That's my review, and I'm sticking to it! :-)
Spider-Man 2 (2004)
Fast-paced action, awesome special effects
It was a *good movie*. There were some pretty intense moments, and I can see no need for them to make a 3-D version, as the 2-D was dizzying enough in places. There was a lot of fast-paced action in this one!
The formation of the villain in this one is similar to watching the Borg in Star Trek: The Next Generation get their implants. It's done in a similar way, and it's just as creepy to watch.
The special effects rocked. And, as always, Tobey McGuire looked really good in that spandex! (I think his legs have beefed up quite a bit since the first one, though.)
They've done a really good job of setting up a springboard for a Spidey 3, too. We'll see what happens.
There are cameos by two former WB television stars: Ted Raimi ("Joxer" on Xena and Hercules), Bruce Campbell ("Autolycus" on Xena and Hercules), as well as an appearance by one of my favorite comedic movie actors, Bill Nunn ("Bradley, physical therapist" in Regarding Henry and "Lt. Eddie Souther" in Sister Act).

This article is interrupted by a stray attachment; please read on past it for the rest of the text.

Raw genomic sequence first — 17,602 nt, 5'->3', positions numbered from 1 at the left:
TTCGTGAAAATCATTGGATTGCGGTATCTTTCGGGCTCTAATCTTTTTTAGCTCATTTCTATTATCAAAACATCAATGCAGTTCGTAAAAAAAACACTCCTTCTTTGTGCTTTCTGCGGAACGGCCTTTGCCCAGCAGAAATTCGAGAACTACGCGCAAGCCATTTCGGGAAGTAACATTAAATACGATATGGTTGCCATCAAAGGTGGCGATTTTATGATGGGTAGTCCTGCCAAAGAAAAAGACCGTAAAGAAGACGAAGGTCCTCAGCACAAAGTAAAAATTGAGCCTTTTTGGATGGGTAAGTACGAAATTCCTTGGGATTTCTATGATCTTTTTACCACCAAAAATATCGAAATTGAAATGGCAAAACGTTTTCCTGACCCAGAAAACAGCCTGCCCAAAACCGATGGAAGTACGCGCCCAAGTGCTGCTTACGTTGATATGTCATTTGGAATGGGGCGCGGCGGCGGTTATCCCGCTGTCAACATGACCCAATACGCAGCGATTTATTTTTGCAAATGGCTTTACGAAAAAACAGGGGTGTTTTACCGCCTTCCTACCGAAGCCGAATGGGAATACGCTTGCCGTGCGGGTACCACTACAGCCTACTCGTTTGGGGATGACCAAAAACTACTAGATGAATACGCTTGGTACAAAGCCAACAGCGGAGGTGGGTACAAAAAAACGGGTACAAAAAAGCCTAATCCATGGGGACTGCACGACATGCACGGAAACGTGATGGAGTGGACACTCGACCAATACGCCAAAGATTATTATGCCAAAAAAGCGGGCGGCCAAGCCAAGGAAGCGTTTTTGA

I highly recommend this movie to anyone who hasn't seen it. If you haven't seen the first one, yet, it will help you understand this one to see that first. It's not necessary, but it will help.
One of Disney's finest stories
I saw this for the first time two nights ago, 5 years after its release in theaters. It had my heart strings being tugged, had me giggling, and, most importantly, it moved me. The music was beautiful, particularly the lyrics and music to the song that Mulan sings to herself ("Who Is This Girl I See"?). The lyrics are just as awesome an accomplishment as the melody of the song. The animation on Mulan and the Captain of the Imperial army was very lifelike. I could actually picture what the people might look like in real life. That's a first for me with a Disney animated feature. I was very impressed.